Natural streamflow is still above average in Fall River and Teton River but below average in the upper Henry's Fork.
Total watershed natural flow is 3,400 cfs, right on average for this time of year. Total watershed diversion is also average, at 3,300 cfs.
Delivery of storage water from Island Park Reservoir began last week; current flow out of Island Park is 1,060 cfs, compared with the long-term average of 1,300 cfs for the date and last year's value of 1,420 cfs.
Island Park Reservoir is currently 96% full, compared with 49% full at this time last year.
Headlines: Water temperatures through the Ranch have been on the warm side. Temperature has climbed above 71˚F for a couple of hours each day over the last week. However, daily maximum temperatures have not been deadly for rainbow trout, and only a few daily averages have been at the lowest levels that would stress fish. This is the same pattern we saw in both 2015 and 2016, when streamflows were about 800 cfs higher than current flows. Thus, releasing additional water from IP dam does not result in significantly cooler summertime water temperatures, but we do know that increasing flow out of Island Park Dam decreases water clarity and will reduce winter flows, which reduces survival of juvenile trout next winter and hence recruitment of 2-year old fish into the population in 2019.
Island Park Reservoir, Grassy Lake and Henrys Lake have all filled.
Natural streamflow in the watershed is around 9,500 cfs and at its final peak for the season.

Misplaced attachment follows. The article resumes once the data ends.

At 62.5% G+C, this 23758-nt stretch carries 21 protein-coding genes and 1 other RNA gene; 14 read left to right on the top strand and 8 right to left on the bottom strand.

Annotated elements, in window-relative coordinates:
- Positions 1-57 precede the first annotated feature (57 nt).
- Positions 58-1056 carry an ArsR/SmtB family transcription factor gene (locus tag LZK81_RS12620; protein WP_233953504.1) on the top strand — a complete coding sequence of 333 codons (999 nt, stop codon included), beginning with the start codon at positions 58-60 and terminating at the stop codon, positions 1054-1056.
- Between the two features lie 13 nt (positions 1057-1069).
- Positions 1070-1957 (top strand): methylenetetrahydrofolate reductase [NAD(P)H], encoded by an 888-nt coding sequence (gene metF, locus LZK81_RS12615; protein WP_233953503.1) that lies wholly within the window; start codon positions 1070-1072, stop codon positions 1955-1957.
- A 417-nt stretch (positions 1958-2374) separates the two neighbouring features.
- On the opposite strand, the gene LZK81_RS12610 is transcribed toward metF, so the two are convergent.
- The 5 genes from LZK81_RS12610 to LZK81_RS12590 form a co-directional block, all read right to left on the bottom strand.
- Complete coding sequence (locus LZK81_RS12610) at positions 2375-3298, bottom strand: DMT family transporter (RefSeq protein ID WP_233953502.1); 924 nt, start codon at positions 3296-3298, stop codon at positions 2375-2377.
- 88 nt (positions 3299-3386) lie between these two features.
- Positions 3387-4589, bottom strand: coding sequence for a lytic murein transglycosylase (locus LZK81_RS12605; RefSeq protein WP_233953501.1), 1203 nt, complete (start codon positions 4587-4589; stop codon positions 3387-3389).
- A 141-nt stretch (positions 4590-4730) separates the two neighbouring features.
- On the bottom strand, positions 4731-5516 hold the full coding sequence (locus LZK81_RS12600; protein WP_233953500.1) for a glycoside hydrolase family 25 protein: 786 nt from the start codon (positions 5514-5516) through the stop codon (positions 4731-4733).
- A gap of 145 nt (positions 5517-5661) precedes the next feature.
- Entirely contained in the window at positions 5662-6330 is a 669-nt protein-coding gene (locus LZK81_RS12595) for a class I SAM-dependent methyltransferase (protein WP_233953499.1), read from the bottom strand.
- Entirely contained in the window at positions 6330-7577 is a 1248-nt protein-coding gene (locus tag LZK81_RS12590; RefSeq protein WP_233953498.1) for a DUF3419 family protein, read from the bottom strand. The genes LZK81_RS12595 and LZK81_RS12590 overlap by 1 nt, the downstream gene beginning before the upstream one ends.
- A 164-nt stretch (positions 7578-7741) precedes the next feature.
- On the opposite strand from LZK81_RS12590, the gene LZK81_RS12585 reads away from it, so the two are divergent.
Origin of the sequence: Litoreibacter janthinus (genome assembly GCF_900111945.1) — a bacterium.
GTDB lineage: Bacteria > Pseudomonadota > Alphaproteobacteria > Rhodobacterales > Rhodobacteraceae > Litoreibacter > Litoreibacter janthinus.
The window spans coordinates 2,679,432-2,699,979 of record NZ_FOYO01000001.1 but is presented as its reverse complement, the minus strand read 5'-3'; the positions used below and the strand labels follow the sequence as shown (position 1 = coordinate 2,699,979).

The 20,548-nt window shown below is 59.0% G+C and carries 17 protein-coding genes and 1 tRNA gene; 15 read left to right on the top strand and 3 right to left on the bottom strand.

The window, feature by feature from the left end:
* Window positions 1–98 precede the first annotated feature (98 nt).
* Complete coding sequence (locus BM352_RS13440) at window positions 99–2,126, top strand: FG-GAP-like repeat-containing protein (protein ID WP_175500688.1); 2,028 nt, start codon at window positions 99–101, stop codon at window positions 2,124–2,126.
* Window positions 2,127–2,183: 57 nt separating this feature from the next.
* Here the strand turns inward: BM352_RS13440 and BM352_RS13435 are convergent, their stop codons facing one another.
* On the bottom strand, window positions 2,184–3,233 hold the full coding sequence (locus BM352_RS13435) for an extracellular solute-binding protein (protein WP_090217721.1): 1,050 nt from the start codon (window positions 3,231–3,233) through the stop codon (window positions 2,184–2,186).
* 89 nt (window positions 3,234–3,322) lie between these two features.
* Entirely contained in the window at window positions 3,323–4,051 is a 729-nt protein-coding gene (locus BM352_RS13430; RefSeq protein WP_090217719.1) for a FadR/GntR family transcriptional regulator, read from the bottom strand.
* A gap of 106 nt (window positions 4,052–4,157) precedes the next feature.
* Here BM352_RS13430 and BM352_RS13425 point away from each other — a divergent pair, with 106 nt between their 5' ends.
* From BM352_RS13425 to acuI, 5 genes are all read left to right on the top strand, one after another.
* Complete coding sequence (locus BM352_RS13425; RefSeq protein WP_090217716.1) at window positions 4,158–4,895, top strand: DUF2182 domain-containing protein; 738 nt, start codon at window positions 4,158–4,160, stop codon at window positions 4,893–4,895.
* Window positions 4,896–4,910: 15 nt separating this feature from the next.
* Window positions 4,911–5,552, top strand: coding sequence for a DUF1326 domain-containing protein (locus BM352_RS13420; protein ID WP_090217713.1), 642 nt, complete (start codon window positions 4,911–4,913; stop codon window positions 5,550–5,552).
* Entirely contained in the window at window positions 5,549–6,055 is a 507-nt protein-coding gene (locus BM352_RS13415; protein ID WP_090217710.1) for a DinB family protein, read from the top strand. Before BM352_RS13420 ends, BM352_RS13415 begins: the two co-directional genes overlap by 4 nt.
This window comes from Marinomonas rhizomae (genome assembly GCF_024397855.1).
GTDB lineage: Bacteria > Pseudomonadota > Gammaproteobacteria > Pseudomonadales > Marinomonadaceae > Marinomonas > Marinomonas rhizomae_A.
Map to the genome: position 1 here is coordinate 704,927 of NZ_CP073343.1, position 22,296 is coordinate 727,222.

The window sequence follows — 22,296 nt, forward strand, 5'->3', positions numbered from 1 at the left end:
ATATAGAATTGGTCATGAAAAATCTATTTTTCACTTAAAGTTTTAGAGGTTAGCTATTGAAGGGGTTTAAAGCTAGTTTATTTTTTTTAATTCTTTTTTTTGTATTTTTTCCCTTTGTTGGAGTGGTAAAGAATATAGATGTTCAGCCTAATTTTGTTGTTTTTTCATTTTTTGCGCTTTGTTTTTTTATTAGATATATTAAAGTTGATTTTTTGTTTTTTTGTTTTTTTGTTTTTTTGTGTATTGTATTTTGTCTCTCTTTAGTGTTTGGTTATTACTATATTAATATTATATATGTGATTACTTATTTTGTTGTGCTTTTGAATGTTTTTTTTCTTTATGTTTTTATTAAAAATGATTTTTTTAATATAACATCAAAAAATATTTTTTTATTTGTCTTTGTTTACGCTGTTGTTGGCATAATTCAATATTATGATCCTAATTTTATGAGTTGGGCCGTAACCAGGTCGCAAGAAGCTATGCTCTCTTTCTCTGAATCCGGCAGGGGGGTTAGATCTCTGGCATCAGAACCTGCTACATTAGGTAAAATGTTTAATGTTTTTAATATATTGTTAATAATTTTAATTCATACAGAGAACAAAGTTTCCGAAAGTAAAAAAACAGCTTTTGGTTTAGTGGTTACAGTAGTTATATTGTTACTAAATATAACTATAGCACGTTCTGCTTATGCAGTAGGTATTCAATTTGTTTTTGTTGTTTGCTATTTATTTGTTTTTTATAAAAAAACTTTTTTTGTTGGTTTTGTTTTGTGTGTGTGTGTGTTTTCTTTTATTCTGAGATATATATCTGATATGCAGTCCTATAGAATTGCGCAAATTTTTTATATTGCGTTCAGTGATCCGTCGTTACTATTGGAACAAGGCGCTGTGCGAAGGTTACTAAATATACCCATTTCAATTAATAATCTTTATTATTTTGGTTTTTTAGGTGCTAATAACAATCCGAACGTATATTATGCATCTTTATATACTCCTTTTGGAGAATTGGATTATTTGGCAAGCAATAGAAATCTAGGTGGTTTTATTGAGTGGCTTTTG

Total watershed-wide irrigation diversion is around 3,000 cfs, right at average for this time of year.
Outflow from Island Park Reservoir is being set to keep the reservoir full. Only small changes are anticipated over the next week, and outflows should remain around 950 cfs plus or minus 150 cfs, depending on rain.
Delivery of water from Island Park Reservoir in excess of inflow is not expected to be needed until early July.
Every year the Idaho Department of Fish and Game (IDFG) conducts multi-pass electrofishing surveys on various river reaches in the Upper Snake River region. These surveys provide valuable information on abundance, age-class structure, fish size, and species composition within the fishery. Most recently, IDFG finished its annual survey in the Box Canyon reach of the Henry’s Fork. This post will highlight and explain some of the results of that survey.
Two weeks ago salmonflies started showing up on the lower Henry’s Fork. Once the word got out, fisherman flooded from near and far for the opportunity to catch big fish on big dries. More than once I heard the classic “you don’t need to bring a boat, you can walk down the river on all the other ones” line. While the river was busy, it wasn’t that bad. After seeing lines of cars and trailers at Ora, Vernon, Chester, etc.